The success in financing heritage projects depends on how the projects themselves are formulated. There is a clear need to develop conservation models that are capable of being enhanced in the long term and becoming self-sustaining. This will need the full support of the local communities and owners of heritage properties.

Project Governance

Conservation projects have been successful when they provide additional opportunities for participation by private entities, as an alternative to public financing. Projects will also have a better chance of success if they encourage public-private cooperation in the financing and implementation of conservation projects. This may require, on the public sector's side, improvement in the laws and regulatory environment, and clarifications in institutional roles and responsiblities involving heritage conservation.

Clear codes and standards relevant to heritage conservation will also have to be made. Cities that have an environmental impact assessment procedure in place to approve development projects can easily include heritage crtieria as an integral part of the assessment. On the private sector's side, there is a need for providing financial, technical and other inputs to the project to enhance conservation efforts. Gathering background information and project formulation itself can be taken up by private sector entities.

Financial Instruments

The setting up of financial instruments (for example, taxes, subsidies, fees, grants, and other budgetary allocations)for heritage conservation should go hand in hand with active technical cooperation programmes that support institutional development and project preparation activities. This will ensure that the intended benefits and outcomes accrue to the local community at large, and are achieved in a timely manner.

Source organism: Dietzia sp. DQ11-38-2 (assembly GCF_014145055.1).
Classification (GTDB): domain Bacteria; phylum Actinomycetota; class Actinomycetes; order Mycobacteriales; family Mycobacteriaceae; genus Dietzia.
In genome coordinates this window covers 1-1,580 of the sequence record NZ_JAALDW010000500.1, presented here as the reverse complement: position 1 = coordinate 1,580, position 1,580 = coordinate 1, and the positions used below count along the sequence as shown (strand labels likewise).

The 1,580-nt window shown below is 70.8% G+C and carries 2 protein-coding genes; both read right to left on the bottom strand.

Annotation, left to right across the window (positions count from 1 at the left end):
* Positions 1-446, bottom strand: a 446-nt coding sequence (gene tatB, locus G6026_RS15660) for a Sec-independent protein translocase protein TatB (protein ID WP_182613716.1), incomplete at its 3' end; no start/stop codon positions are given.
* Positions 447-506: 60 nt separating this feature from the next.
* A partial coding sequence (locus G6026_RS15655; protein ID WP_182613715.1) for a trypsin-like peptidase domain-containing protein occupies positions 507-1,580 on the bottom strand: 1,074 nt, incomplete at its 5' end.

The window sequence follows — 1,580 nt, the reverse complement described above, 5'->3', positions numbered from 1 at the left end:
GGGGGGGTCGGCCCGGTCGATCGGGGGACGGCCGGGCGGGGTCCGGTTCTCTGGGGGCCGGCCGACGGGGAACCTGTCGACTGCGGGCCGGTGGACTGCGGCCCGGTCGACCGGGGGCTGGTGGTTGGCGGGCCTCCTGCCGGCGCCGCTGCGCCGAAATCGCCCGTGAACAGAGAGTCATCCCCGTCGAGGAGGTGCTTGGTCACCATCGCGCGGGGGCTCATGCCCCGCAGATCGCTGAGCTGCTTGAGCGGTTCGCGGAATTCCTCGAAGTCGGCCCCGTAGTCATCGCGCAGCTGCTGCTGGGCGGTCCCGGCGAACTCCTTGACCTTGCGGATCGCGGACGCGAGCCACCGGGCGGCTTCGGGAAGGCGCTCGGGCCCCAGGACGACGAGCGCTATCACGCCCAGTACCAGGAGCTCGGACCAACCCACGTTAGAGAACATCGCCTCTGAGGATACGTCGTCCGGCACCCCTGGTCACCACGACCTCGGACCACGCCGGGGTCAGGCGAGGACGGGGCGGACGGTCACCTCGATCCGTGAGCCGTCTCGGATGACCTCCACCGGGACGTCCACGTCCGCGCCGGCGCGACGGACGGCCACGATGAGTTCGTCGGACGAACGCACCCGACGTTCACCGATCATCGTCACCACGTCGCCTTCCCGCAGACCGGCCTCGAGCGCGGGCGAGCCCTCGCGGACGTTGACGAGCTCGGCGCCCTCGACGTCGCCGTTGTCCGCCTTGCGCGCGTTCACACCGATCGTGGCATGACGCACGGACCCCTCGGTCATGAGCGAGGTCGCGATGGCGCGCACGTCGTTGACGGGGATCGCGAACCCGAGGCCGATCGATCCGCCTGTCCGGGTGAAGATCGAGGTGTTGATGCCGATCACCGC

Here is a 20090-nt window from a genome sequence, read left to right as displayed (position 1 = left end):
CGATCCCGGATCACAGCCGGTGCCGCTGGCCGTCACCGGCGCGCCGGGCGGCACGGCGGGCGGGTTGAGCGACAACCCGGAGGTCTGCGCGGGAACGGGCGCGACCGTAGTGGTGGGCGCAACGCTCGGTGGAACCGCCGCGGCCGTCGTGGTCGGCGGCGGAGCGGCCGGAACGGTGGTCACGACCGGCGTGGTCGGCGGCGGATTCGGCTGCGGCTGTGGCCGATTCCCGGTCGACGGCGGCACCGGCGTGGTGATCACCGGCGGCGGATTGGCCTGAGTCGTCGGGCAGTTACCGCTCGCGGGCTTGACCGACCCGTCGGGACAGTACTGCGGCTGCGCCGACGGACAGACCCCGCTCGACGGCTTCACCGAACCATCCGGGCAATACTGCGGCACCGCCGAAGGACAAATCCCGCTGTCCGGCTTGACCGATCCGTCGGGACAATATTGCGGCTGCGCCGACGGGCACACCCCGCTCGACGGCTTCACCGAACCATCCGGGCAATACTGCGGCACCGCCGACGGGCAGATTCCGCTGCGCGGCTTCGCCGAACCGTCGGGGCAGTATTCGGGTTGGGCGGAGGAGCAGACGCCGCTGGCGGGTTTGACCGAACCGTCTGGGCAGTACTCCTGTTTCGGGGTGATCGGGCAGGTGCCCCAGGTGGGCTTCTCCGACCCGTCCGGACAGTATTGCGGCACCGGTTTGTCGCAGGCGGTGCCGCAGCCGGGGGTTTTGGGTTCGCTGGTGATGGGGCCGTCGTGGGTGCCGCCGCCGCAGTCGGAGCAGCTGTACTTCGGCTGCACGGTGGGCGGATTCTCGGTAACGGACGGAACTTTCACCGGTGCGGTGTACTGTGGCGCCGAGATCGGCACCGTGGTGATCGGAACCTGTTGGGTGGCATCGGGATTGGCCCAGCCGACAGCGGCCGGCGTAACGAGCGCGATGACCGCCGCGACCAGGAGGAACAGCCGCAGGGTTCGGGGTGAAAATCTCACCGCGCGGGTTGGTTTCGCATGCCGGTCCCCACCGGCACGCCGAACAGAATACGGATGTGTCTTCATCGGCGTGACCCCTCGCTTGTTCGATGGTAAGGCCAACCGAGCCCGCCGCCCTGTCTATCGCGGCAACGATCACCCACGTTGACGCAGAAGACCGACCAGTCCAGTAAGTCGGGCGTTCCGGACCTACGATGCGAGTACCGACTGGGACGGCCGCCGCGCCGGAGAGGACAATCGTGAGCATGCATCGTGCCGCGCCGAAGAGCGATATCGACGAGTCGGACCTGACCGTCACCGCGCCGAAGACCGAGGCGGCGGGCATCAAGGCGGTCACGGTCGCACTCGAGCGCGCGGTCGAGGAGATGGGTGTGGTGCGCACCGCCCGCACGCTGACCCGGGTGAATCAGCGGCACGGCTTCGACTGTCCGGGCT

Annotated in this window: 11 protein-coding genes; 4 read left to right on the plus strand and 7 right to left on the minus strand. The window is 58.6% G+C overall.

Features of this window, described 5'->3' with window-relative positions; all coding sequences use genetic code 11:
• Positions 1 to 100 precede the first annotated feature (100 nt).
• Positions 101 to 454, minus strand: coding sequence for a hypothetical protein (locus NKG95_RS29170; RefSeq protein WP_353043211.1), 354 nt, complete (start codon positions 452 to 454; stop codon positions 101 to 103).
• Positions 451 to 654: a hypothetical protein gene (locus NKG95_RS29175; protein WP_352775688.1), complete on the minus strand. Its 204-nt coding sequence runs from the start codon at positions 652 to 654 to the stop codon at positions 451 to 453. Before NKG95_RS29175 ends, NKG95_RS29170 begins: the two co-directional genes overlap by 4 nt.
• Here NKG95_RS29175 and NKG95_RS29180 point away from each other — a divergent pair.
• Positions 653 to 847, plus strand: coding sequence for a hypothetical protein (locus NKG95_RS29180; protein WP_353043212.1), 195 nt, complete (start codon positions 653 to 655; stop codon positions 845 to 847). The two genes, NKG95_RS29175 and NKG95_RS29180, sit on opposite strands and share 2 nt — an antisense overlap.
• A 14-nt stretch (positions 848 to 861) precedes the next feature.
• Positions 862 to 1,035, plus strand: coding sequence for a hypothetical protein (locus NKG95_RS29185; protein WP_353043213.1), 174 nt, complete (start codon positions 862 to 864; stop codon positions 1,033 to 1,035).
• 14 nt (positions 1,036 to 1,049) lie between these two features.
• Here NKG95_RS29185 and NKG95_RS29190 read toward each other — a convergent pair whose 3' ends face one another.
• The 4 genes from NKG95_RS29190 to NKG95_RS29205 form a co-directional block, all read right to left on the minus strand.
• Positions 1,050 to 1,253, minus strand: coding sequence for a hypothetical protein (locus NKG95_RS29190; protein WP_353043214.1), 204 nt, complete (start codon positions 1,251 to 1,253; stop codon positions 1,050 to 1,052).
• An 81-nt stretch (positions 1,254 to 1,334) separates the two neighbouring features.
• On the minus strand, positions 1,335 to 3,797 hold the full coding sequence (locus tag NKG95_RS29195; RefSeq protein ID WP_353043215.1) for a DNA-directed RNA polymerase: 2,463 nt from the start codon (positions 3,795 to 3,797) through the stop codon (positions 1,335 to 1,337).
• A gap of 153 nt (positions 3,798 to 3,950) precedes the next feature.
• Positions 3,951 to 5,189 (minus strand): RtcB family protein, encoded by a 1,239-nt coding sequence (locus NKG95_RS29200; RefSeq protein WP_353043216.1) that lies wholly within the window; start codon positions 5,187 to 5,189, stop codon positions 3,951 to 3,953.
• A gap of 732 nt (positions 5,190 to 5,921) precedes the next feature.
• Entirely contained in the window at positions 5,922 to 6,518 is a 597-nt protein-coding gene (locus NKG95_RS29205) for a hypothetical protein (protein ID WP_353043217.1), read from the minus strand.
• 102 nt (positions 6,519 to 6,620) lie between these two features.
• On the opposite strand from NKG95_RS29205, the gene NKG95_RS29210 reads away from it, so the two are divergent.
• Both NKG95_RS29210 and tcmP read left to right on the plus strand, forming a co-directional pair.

Information and Knowledge

Building of knowledge and experience on the interlinkages between culture and development is also important. Emphasis need to be placed on long-term sustainability of cultural and heritage development investments and the active involvement of all stakeholders, particularly local communities, in project financing and execution. Linkages that focus on public-private partnerships, and emphasize community ownership of investments will not only help in making projects attractive to financial institutions seeking to invest funds, but will also help in achieving the intended outcomes of the projects.

Assessing heritage projects

In assessing the financial soundness of a heritage project proposal, it is important to take into account the project's impact on heritage assets in all stages of the project, including, indetification, preperation, appraisal, negotiation/approal, implementation and evaluation.

Assessments of projects from a heritage point of view can be done through a number of ways - Identification of significant heritage issues through research and survey, field studies, development of tools and strategies, elaborating procedures to be taken in case of archeological finds, ensuring training and capacity building, developing procedures in monitoring and evaluation.

A number of issues can be outlined in appraising a project's value-added to conservation of heritage assets:

  • Policy, legal and institutional framework
  • Baseline data
  • Impact assessment
  • Analysis of alternatives
  • Environmental management plan


  1. The World Bank, in 1999, released a report on how to carry our an environmental impact assessment for heritage sites, titled - "Cultural Heritage in Environmental Assessment" [Return to text]